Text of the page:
Wolves v Sheffield United: Blades have their moments but exit the FA Cup thanks to Premier League class
Paul Heckingbottom denied this would be a gauge of Sheffield United’s promotion credentials and to some degree he was right.
But what today’s FA Cup tie against Wolverhampton Wanderers did prove, other than the importance of being ruthless in front of goal, was that if they are able to plot a course out of the Championship later this season, the 44-year-old will have an awful lot of rebuilding work to do.
Against Premier League opponents who advanced into the fourth round courtesy of Nelson Semedo’s finish and a Daniel Podence brace, United worked hard, battled well and departed Molineux with their credibility intact. Indeed there were periods, most notably at the beginning of the contest, when they genuinely troubled Bruno Lage’s side.
But when it truly mattered, during those pivotal moments when matches like this are shaped and settled, United lacked the magic to exploit the openings they created. And unlike Wolves, the spitefulness to punish mistakes with the second of Podence’s efforts presented to him on a plate.
Heckingbottom should be proud of United’s contribution, particularly with 11 members of his squad absent through either illness or injury. But he is also a realist and, as he attempts to lead them back into the top-flight next term, aware of the difference in class and strength between the two outfits.
Particularly in those areas where results are decided - around the two penalty areas.
It speaks volumes about the esteem in which the competition is now held that, despite supposedly being in the middle of a Covid-19 crisis, English football’s governing body seemingly had no problem persuading clubs the third round should go ahead as planned. Selections that are supposedly unthinkable at league level - such as the one which saw youngsters Kyron Gordon, William Osula and Joe Starbuck all named in the visitors’ matchday squad - are now apparently viewed as being acceptable for what was once the world’s best loved domestic knockout tournament.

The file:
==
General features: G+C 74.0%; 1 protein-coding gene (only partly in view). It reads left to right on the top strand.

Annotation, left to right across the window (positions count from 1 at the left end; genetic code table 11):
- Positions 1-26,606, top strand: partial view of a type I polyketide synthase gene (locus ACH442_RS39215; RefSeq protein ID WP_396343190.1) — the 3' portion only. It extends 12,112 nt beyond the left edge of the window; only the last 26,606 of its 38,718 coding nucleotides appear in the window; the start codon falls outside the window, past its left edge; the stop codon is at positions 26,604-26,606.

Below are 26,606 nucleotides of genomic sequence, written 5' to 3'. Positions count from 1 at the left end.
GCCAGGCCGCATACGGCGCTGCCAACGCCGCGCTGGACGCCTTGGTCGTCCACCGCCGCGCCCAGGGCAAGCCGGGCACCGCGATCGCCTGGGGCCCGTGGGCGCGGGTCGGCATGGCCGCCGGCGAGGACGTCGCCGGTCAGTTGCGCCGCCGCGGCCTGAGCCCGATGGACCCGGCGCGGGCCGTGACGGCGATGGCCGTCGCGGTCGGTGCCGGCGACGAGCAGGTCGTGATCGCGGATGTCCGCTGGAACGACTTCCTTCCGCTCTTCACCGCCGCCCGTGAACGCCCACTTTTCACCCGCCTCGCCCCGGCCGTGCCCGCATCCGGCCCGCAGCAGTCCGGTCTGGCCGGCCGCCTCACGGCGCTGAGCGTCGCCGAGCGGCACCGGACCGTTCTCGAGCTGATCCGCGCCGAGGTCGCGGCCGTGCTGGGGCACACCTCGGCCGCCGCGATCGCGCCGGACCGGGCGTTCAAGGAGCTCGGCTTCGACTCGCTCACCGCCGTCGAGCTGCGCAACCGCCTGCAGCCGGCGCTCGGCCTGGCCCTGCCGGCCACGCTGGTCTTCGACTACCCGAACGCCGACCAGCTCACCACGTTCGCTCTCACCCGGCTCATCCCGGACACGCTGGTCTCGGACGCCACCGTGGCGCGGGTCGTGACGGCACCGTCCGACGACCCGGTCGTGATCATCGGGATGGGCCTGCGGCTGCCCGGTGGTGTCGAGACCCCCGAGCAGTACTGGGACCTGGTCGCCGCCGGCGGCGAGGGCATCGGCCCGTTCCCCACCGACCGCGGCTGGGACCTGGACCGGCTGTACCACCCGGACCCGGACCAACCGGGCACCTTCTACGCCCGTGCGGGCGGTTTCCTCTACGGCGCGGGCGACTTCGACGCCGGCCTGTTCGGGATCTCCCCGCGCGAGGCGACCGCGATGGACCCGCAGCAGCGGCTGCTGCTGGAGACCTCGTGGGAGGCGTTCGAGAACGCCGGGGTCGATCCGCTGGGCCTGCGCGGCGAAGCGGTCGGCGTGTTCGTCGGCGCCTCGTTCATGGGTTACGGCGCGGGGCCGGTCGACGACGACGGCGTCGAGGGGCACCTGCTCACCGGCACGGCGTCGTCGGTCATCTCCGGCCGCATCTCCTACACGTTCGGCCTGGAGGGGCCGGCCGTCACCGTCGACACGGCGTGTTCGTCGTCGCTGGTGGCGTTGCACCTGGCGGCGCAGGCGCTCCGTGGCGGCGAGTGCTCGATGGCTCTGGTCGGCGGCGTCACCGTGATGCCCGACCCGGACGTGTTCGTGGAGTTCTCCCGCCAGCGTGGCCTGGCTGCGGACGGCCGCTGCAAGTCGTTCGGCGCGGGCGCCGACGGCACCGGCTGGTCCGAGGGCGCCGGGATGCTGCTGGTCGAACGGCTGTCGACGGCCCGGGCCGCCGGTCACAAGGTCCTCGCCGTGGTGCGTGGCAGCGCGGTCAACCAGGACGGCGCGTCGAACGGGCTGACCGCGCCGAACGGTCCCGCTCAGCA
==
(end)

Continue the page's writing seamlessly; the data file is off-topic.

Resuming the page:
In fairness to Heckingbottom, whose team was making its first appearance for nearly three weeks following a rash of postponements, United never once called for a fixture to be rearranged over the Christmas and New Year Period. They started this contest with trademark courage and conviction before discovering, after Billy Sharp and David McGoldrick had both gone close, that those qualities only take you so far against top-flight players.
Unlike McGoldrick, who seconds earlier had seen a shot cannon of John Ruddy’s chest despite being left unmarked inside the area, Podence was not about to pass up the chance which came his way when Jack Robinson failed to thwart Fabio Silva.
United had been the better side - by some margin - until that point. But goals change games and, once the winger had fired them in front after 14 minutes, Lage’s men took charge. Still, but for one of those soft decisions which make you wonder if this really is still a contact sport, United would have entered the interval on level terms - Sharp hooking into the back of the net from close range, only to be penalised for a high boot.
Semedo pounced on the counter attack before Podence struck again, caressing the ball home after Raul Jiminez had got the better of Wes Foderingham.